In 2019, California became the first state to pass the CROWN (Creating a Respectful and Open World for Natural Hair) Act. Since then, Colorado, Connecticut, Delaware, Maryland, Nebraska, New Jersey, New Mexico, New York, Illinois, Oregon, Virginia, Washington and Nevada have passed versions of this law, which legislators crafted to protect individuals from discrimination based on their hairstyles in schools, the workplace and housing, reports Stateline, an initiative of The Pew Charitable Trusts.

This year, lawmakers introduced versions of the act in 19 other states with varying degrees of success. Five states passed the measure; five others denied rulings; and bills in the other states are pending. The law also spawned similar legislation in nearly three dozen cities and counties protecting the civil rights of those who sport race-identified hairstyles, such as braids, locks, twists and Bantu knots, and styles utilizing natural textures.

Racial discrimination on the basis of hair is prohibited by Title VII of the Civil Rights Act of 1964, but the law just covers Afros. Only recently passed state laws or local ordinances offer legislative protections for other kinds of natural hairstyles usually worn by Black people.

Advocates lobbied for a federal law, and in September 2020, the House of Representatives passed the CROWN Act. However, to date, the Senate has not moved on the measure.

Last year, findings from an investigation conducted by Michigan State University (MSU) and Duke University published in the journal Social Psychological and Personality Science revealed that Black women with natural hair routinely face discrimination in the workplace, reported a press release from MSU’s Broad College of Business.

For the inquiry, investigators conducted four studies that reviewed evaluations by hundreds of individuals who rated women job applicants through their profiles on Facebook and LinkedIn. (The job was in consulting, an industry with extremely conservative dress norms.)

Results from each study showed that participants assessed Black women wearing natural hairstyles as being less professional and competent and recommended these applicants less often for interviews compared with Black women who wore relaxed hairstyles and white women whose hair was straight or curly.

“We were dismayed at these results: Hairstyles should be a personal choice and are in no way indicative of one’s professionalism or competence,” said Christy Zhou Koval, PhD, an assistant professor in MSU’s department of management and the lead researcher for the inquiry. “Our findings suggest that Black women face disproportionate disadvantages in the labor market as a result of something that should really be irrelevant to one’s job performance.”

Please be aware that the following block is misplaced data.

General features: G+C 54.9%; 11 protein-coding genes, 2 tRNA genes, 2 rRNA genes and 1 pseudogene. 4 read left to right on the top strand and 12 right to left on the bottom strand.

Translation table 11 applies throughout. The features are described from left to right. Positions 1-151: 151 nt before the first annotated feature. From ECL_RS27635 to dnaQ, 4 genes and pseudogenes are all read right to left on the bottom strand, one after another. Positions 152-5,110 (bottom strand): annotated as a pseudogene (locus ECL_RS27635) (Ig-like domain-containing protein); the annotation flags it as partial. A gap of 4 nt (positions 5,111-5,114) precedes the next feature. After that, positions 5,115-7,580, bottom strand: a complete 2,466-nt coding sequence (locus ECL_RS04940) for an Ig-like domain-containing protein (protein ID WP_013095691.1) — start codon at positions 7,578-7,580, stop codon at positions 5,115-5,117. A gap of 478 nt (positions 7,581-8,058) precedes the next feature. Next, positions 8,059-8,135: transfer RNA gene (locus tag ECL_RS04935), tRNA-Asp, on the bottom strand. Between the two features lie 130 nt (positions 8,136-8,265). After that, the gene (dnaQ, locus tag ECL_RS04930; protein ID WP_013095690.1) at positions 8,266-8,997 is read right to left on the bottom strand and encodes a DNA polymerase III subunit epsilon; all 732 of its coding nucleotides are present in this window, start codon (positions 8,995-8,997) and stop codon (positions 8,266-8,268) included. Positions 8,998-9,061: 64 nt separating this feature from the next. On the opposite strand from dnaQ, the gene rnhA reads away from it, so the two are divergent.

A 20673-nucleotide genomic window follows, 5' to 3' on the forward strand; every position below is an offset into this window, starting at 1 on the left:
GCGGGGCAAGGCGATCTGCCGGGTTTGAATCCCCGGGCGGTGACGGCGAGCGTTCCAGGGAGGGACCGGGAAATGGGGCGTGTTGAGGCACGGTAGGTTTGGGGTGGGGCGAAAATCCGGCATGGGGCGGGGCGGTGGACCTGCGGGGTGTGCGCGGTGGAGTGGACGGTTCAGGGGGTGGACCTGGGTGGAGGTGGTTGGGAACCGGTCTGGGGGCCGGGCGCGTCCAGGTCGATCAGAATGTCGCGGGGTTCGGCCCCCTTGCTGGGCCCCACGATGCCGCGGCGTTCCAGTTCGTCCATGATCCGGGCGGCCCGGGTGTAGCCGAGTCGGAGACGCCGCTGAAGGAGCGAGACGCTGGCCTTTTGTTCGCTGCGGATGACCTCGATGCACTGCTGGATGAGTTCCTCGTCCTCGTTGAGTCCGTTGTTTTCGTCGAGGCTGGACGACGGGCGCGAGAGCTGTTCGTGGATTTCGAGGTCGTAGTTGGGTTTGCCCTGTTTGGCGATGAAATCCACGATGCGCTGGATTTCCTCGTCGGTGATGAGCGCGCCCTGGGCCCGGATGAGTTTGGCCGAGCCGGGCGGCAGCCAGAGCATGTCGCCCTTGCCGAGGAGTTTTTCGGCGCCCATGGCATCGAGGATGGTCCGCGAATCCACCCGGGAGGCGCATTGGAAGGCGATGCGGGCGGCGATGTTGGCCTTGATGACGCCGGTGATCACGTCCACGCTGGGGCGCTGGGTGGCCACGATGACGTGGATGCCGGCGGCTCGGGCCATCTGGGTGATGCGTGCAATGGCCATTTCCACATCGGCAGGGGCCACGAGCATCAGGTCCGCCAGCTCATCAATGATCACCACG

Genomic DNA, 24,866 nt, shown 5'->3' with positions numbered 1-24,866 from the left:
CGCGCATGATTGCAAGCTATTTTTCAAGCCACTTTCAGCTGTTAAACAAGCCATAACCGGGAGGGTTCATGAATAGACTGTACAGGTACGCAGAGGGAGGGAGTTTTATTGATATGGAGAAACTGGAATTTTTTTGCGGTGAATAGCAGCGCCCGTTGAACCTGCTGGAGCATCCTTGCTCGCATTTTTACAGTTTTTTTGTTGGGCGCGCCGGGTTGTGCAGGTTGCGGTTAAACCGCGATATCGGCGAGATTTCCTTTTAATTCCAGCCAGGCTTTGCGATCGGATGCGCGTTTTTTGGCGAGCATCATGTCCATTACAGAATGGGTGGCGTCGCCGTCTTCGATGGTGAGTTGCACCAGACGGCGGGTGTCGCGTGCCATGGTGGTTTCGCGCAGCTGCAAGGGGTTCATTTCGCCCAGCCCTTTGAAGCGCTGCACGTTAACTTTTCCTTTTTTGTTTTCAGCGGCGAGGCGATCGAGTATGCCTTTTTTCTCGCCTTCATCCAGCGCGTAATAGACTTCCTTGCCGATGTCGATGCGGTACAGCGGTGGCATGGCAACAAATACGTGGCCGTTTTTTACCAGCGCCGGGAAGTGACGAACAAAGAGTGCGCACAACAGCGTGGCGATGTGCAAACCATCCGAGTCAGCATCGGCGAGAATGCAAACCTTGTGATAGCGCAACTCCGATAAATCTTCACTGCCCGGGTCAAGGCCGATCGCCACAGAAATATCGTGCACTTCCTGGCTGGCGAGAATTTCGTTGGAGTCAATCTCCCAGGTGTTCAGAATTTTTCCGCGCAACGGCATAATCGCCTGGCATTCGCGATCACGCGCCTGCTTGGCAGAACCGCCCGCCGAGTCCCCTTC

Interestingly, scientists noted that Black women who wore natural hairstyles were less likely to encounter discrimination in the advertising industry, which is characterized by more relaxed and nontraditional workplace settings.

Researchers concluded that the bias against natural hair in certain businesses must be addressed to ensure that Black women receive employment opportunities based solely on their skills and abilities.

“I think the first thing is for employers to be aware that such bias exists, so de-bias training is important,” suggested Koval. “We also need formal policies in place to explicitly ban behaviors that perpetuate the natural hair bias.”

In many instances, Black women risked damaging their hair and scalp with caustic straighteners and paid exorbitant fees for hairstyling to escape this workplace bias.

Despite this, Koval is optimistic. “The encouraging news is that we are seeing things moving in the right direction, with recent policies and legislation seeking to correct the natural hair bias, but we need more,” she said. “The burden should not be on Black women; they should have the freedom to style their hair as they like and be able to express their authentic selves on social media and at work.”

In the future, Koval would like to conduct additional research on circumstances that either increase or decrease bias against natural hair.

“Do hairstyles matter less when you’ve worked your way up the organization and are the CEO of the company? And is the natural hair bias worse when you’re just starting out in your job, when you still need to prove your ability and competence to your employer?” Koval wonders. “Being able to identify the specific contexts that activate the natural hair bias would be an important next step for this line of research.”

To learn more about sociopolitical issues associated with Black hair, read “Orlando Girl Back in School After Hair Controversy.”